## Solutions to Homework Problems in Chapter 7

92.530 Applied Mathematics I: Solutions to. Homework Problems in Chapter 7. • 7.26 (c) If you begin by subtracting 20 from the function, it becomes an odd.

92.530 Applied Mathematics I: Solutions to Homework Problems in Chapter 7

• 7.26 (c) If you begin by subtracting 20 from the function, it becomes an odd function, leading to a sine series. • 7.26(d) Since the period is given as 2L = 6, we seek a Fourier series of the form

∞ ∞ X a0 X nπ nπ an cos( x) + bn sin( x). + 2 3 3 n=1 n=1

Using integration by parts once, we calculate an =

nπ nπ 1Z 3 1Z 3 f (x) cos( )dx = 2x cos( )dx 3 −3 3 3 0 3

and find that an = 6 Also a0 =

(cos(nπ) − 1) . (nπ)2

1Z 3 2xdx = 3. 3 0

Similarly, bn =

1Z ∞ nπ cos(nπ) 2x sin( x) = −6 . 3 0 3 nπ

• 7.27 In part (a), the discontinuities are at x = 2, and again at every point having the form x = 2 + 2m, for any integer m. The Fourier series converges to 0, the mean of 8 and −8, at these discontinuity points. In part (b), f (x) has no discontinuities. In part (c), f (x) has a discontinuity at x = 0, and again at every point of the form x = 10m, for any integer m. The Fourier series converges, at these points of discontinuity, to the value 20. Finally, in part (d), f (x) has a discontinuity at x = 3 and again at every point of the form x = 3 + 6m, for any integer m. The Fourier series converges, at these points of discontinuity, to the value 3.

1

• 7.29 When we extend f (x) periodically, with period 2L = π, we get an odd function. Therefore, its Fourier series is automatically a sine series, ∞ X

bn sin(2nx),

n=1

with

2Zπ cos(x) sin(2nx). π 0 Using integration by parts twice, we find that bn =

Z

π

cos(x) sin(2nx)dx =

0

4n . 4n2 − 1

• 7.30 When we extend f (x) so that the period is 2L = π, the resulting function is odd. Therefore, its Fourier series is just a sine series, and, in fact, is the same series we obtained in the previous exercise. • 7.42 We need to find constants a0 , a1 , a2 , a3 , a4 , and a5 so that Z

1

−1

Z

1

−1

and Z

1

−1

a0 (a1 + a2 x)dx = 0,

a0 (a3 + a4 x + a5 x2 )dx = 0,

(a1 + a2 x)(a3 + a4 x + a5 x2 )dx = 0.

Notice that we can assume, for simplicity, that a0 = a2 = a5 = 1, and then normalize at the end. We want 0=

Z

1

−1

(a1 + x)dx = a1 x|1−1 + x2 |1−1 = 2a1 + 0,

so a1 = 0. Also, we want 0=

1

2 (a3 + a4 x + x2 )dx = 2a3 + , 3 −1

Z

so a3 = − 13 . Finally, we want 0=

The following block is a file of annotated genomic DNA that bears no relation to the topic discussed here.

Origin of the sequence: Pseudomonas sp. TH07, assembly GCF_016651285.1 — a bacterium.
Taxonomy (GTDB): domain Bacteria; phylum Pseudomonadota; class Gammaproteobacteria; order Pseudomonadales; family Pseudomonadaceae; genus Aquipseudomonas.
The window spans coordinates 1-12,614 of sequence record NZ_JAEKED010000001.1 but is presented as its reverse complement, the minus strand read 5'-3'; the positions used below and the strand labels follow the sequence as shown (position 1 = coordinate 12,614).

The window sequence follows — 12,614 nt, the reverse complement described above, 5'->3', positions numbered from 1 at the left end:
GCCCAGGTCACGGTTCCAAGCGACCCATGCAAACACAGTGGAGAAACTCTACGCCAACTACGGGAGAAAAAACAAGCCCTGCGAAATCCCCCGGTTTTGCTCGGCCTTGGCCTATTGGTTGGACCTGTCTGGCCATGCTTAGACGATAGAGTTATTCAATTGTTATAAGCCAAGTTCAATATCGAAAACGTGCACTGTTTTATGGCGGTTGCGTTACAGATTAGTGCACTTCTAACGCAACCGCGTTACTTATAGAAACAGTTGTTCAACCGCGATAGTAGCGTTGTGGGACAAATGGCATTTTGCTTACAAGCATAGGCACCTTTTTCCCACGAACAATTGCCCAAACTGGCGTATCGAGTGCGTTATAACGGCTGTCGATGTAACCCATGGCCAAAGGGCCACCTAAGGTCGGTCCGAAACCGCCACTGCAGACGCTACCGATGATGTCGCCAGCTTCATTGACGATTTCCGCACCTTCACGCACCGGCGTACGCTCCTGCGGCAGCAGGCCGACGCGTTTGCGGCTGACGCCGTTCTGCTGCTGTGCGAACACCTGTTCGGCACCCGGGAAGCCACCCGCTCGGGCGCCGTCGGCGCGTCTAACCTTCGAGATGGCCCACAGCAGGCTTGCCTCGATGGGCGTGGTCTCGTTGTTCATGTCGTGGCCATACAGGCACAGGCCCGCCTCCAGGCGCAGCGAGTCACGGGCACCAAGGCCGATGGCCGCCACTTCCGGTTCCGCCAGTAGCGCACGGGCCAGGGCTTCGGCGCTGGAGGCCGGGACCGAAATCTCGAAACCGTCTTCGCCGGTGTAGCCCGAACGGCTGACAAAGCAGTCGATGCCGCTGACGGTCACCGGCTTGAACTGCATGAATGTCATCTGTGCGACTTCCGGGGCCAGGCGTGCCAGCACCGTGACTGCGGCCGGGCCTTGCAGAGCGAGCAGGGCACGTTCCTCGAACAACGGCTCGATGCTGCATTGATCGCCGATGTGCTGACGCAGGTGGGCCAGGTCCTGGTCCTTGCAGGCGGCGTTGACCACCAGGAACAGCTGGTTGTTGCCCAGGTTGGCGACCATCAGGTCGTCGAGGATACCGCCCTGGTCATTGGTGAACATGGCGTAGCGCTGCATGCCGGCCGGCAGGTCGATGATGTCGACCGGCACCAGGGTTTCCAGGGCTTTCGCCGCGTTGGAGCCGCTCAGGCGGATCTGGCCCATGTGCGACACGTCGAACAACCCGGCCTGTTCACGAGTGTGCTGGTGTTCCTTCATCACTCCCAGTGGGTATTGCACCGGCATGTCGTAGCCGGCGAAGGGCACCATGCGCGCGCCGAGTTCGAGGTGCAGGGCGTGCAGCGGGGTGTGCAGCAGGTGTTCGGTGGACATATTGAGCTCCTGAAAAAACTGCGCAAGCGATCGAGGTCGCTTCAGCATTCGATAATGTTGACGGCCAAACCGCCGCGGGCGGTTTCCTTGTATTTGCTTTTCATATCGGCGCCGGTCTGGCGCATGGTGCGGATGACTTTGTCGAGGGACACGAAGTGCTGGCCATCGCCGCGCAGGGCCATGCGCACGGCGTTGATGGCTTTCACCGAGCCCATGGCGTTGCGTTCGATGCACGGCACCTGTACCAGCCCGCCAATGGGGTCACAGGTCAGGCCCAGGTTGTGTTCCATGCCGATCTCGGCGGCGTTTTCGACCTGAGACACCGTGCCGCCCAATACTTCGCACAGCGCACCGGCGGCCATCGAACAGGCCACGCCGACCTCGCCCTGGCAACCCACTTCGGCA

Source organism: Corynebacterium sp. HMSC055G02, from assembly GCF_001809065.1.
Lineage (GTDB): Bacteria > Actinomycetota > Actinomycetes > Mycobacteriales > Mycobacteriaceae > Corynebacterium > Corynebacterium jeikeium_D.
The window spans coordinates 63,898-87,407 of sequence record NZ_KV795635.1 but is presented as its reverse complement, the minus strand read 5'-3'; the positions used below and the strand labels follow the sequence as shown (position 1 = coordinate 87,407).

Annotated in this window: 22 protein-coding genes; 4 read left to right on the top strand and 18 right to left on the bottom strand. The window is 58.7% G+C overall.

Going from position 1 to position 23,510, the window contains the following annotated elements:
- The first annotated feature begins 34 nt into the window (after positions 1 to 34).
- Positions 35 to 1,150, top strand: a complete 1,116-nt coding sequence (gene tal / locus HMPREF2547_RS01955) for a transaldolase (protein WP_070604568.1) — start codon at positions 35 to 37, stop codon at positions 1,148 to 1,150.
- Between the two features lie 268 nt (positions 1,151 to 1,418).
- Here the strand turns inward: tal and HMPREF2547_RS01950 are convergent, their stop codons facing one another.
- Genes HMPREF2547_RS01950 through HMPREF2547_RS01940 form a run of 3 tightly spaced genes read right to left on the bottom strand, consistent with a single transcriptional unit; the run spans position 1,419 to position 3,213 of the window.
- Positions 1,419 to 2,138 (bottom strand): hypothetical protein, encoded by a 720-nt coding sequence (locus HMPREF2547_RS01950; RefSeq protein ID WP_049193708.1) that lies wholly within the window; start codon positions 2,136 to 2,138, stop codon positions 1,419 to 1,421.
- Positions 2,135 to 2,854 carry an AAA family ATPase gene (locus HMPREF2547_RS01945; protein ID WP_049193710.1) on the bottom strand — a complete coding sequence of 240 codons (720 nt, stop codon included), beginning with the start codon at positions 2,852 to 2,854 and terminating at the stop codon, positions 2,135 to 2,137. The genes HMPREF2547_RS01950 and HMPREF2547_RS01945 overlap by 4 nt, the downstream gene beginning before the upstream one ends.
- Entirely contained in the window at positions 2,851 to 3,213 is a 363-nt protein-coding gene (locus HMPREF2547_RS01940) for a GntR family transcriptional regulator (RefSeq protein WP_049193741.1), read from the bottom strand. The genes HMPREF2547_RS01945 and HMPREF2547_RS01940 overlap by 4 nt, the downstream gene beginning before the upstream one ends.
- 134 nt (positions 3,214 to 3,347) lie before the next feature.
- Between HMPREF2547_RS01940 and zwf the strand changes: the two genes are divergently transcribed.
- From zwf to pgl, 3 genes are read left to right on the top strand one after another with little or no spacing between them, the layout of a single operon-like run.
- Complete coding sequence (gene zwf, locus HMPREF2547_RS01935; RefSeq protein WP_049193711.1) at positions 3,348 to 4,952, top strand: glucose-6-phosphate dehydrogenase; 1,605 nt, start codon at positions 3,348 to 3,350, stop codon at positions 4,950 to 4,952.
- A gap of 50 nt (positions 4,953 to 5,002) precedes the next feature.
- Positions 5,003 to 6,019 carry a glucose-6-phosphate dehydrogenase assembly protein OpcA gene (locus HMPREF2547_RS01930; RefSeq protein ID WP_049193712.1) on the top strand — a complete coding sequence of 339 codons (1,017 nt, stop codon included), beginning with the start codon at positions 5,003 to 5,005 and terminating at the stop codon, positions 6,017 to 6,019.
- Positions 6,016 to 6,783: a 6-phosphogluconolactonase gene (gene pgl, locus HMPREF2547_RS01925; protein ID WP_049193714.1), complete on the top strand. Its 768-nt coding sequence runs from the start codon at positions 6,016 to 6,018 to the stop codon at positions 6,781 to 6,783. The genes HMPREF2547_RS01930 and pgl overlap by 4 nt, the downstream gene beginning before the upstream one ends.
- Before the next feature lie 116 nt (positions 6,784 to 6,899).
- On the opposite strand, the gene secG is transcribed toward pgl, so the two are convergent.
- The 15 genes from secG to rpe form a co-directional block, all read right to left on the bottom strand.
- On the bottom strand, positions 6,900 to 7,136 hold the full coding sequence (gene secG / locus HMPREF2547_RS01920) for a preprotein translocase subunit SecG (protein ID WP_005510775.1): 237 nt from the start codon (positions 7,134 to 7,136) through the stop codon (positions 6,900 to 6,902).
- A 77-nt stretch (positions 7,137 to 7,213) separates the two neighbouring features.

Z

1

−1

x(

2 −1 + a4 x + x2 )dx = a4 , 3 3

so a4 = 0. The three orthogonal polynomials are then 1, x, and x2 − 31 , or any scalar multiples of these. Now we normalize, to get an orthonormal set.

2

The first polynomial is a constant, P1 (x) = c, with 1

Z

c2 dx = 1.

−1

It follows that c =

√1 , 2

so that 1 P1 (x) = √ . 2

We have

1

2 x2 dx = , 3 −1

Z

so the second polynomial is s

P2 (x) =

3 x. 2

Finally, 1

8 1 (x2 − )2 dx = , 3 45 −1 so that the third polynomial in the orthonormal family is Z

s

P3 (x) =

45 2 1 (x − ). 8 3

• 7.46 Suppose that r = (a, b, c). Then a = r · i and b = r · j, so (r · i)2 + (r · j)2 = a2 + b2 ≤ a2 + b2 + c2 = |r|2 . • 7.48 We multiply out Z

F (c1 , ..., cM ) = and use the fact that Z

b

h

f (x) −

a

M X

i2

cn φn (x) dx

n=1

b

a

φn (x)φm (x)dx = 0,

if m and n are not the same, and equals one if they are, to get F (c1 , ..., cM ) =

Z

b

2

f (x) dx − 2

a

M X n=1

cn

Z

b

a

f (x)φn (x)dx +

M X

c2n .

n=1

Since this is a function of the M variables c1 ,...,cM , we set to zero the partial derivatives of this function with respect to each of the cn . Then we have 0 = −2

Z

b

a

f (x)φn (x)dx + 2cn ,

so that cn =

Z

b

a

3

f (x)φn (x).

• 7.49 Using integration by parts to obtain the recursion Z

n −x

x e dx = n

0

Z

xn−1 e−x dx,

0

and use it to show that Z

xn e−x dx = n!,

0

for n = 0, 1, .... Now we show, for example, that 0=

Z

(1 − x)(2 − 4x + x2 )e−x dx.

0

This becomes 0=

Z

2e−x − 6xe−x + 5x2 e−x − x3 e−x dx,

0

or 0 = 2(0!) − 6(1!) + 5(2!) − 1(3!) = 2 − 6 + 10 − 6, which is true. The other calculations are similar.

4